We see this range of salvation in the framing of the four gospels.
Take Matthew, for instance. In the first chapter, Mother Mary has the dream about Jesus, who is to be a savior, and it says
he will save people from their sins.
But then in Matthew 2, Baby Jesus is cast as the new Moses, Moses being the great leader of the past who led people out of slavery in Egypt into the promised land.
And the gospel of Matthew sticks with this theme of Jesus as the new Moses persistently, for many chapters. So we see that the salvation God is working through Jesus, the being saved from sins is more than just forgiveness, it’s a work of freedom and a work of healing, both personally and for a community or a collective as well.
The gospel of Luke is even more specific.
Luke doesn’t frame Jesus as a new Moses, if anything he paints him as a kind of new Caesar, a better, more just leader than the head of the Roman empire.
And in Luke, when Jesus announces his mission to his hometown, he quotes – and edits as he does so – lines from the prophet Isaiah about freedom, healing, and justice. From the fourth chapter, Jesus says:
Luke 4:18-21 (Common English Bible)
The Spirit of the Lord is upon me,
because the Lord has anointed me.
He has sent me to preach good news to the poor,
to proclaim release to the prisoners
and recovery of sight to the blind,
to liberate the oppressed,
19 and to proclaim the year of the Lord’s favor.
20 He rolled up the scroll, gave it back to the synagogue assistant, and sat down. Every eye in the synagogue was fixed on him.
21 He began to explain to them, “Today, this scripture has been fulfilled just as you heard it.”
This freedom and healing, this experiencing of God’s favor, is what I’m here for, what God has given me power to do.
And for a hot second, the hometown crowd is kind of pleased – healing, freedom, this year of liberation, sounds good, bring it on. Until Jesus says he’s going to start with their enemies, until he tells them it’s not just for them, but for the whole Roman Empire, their enemies and oppressors included, and then they drive him out of town, because they don’t like that so much.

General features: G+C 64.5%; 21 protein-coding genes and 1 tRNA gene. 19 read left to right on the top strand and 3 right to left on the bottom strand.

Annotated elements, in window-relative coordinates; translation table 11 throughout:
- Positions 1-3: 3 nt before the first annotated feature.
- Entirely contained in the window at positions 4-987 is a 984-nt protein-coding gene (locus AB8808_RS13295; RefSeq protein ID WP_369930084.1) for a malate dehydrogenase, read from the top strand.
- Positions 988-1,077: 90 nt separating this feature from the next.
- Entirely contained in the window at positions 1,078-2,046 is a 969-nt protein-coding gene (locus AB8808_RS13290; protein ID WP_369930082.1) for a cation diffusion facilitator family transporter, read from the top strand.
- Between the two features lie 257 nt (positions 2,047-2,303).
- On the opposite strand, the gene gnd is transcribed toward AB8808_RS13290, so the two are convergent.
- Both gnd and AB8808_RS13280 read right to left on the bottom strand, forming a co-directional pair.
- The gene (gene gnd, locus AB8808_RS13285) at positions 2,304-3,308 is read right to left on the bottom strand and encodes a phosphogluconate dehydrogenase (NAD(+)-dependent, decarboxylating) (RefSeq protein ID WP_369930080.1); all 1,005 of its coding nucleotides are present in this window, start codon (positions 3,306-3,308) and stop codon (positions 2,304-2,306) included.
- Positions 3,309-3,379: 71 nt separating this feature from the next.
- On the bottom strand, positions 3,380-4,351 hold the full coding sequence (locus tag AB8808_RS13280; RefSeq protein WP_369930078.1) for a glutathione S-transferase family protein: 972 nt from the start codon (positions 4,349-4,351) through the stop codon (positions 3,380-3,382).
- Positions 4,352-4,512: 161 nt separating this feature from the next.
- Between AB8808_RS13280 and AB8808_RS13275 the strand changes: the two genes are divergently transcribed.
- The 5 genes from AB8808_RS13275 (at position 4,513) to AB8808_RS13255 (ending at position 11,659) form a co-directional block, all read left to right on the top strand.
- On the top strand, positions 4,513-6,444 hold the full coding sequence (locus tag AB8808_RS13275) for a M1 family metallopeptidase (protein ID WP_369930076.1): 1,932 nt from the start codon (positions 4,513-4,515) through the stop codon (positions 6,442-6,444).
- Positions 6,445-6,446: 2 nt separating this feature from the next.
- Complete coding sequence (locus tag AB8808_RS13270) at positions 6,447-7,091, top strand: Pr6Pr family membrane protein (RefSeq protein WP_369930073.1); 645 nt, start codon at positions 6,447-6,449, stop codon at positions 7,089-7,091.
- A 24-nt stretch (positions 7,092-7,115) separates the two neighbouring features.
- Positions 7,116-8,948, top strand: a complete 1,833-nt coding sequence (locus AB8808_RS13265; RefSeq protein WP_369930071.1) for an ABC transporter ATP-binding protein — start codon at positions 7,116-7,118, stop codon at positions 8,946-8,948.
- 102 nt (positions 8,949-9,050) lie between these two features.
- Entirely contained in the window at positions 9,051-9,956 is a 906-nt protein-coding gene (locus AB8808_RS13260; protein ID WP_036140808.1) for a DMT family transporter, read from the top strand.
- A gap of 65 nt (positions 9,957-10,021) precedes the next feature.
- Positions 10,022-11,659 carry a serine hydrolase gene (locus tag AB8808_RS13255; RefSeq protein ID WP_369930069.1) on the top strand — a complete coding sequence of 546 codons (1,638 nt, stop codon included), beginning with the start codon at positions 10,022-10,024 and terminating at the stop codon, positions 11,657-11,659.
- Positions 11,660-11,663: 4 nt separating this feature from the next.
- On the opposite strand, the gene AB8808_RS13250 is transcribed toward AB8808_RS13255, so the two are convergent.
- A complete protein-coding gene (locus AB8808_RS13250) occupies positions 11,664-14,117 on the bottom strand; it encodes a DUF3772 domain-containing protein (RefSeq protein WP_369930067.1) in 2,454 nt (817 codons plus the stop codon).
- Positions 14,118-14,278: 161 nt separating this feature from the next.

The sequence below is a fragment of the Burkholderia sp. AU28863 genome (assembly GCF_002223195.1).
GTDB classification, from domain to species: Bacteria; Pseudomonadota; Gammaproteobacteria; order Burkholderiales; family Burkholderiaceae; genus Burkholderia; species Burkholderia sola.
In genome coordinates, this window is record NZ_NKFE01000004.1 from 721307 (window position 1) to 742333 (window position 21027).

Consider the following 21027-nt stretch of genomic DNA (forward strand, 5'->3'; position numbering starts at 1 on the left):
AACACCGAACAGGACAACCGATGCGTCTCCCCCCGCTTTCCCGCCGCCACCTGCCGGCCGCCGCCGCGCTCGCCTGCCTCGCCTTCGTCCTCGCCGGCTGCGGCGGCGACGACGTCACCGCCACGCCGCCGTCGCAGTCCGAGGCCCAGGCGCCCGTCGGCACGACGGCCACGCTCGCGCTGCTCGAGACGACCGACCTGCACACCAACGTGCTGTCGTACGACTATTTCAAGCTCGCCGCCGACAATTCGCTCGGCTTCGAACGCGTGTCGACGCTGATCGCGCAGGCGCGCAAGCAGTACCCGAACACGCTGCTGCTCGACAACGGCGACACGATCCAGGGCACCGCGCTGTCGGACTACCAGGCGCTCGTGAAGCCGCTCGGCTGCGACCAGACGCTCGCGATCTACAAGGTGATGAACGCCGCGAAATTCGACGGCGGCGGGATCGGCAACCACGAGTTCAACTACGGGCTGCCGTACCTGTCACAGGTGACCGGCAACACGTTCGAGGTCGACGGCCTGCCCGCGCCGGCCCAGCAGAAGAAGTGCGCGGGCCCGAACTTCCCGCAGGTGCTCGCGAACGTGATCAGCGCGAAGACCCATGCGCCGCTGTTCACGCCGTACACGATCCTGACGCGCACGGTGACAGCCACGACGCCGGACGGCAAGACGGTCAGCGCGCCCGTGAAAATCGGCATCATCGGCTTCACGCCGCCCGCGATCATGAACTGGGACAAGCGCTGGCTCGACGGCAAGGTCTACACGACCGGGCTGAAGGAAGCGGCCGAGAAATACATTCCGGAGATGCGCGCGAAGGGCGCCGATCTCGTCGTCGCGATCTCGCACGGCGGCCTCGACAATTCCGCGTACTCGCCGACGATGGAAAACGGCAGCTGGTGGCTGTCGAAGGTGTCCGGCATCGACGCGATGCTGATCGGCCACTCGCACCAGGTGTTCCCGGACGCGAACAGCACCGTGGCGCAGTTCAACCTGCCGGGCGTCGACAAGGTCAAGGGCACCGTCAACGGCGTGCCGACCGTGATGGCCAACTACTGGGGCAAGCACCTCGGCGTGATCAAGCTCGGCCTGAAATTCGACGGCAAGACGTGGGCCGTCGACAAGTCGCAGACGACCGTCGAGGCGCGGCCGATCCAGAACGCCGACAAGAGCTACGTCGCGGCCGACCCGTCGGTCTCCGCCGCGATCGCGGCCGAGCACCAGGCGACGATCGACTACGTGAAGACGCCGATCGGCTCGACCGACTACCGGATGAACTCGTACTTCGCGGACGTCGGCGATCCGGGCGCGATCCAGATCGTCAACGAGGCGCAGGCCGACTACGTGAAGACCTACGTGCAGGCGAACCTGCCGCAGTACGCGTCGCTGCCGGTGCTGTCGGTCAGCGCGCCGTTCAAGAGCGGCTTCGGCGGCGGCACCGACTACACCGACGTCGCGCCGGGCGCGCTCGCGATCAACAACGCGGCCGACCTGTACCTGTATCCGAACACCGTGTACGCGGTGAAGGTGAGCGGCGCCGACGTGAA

That’s alright with Jesus, though, as in the next several chapters of Luke, we see him steadily going about this work, first to his fellow Jews, and then to the Gentile outsiders, Romans included.
He starts the work of freeing, healing, liberating those the world has diminished and held captive.
He offers working class folks struggling with their jobs, laboring under immense tax burdens a more fulfilling vocation.
He meets with someone who is estranged from community because of a disease that carries stigma, and he heals the disease and restores him back to community as well.
Jesus meets a person whose disability isn’t accomodated in his time and place and treats the person not just as disabled but as a whole person, with a complex set of spiritual and emotional and physical needs, and he tends to them all, empowering a fuller life in community for this person.
And then he attends a dinner party of social and spiritual outcasts, helping reshape their lives, showing them they matter to him and they matter to God.
That’s Chapter 5 of Luke.
In Chapter 6, Jesus reteaches the customs and law of his culture so they’ll be transformative for freedom, life, and justice, rather than a burden to bear or tools for self-righteousness.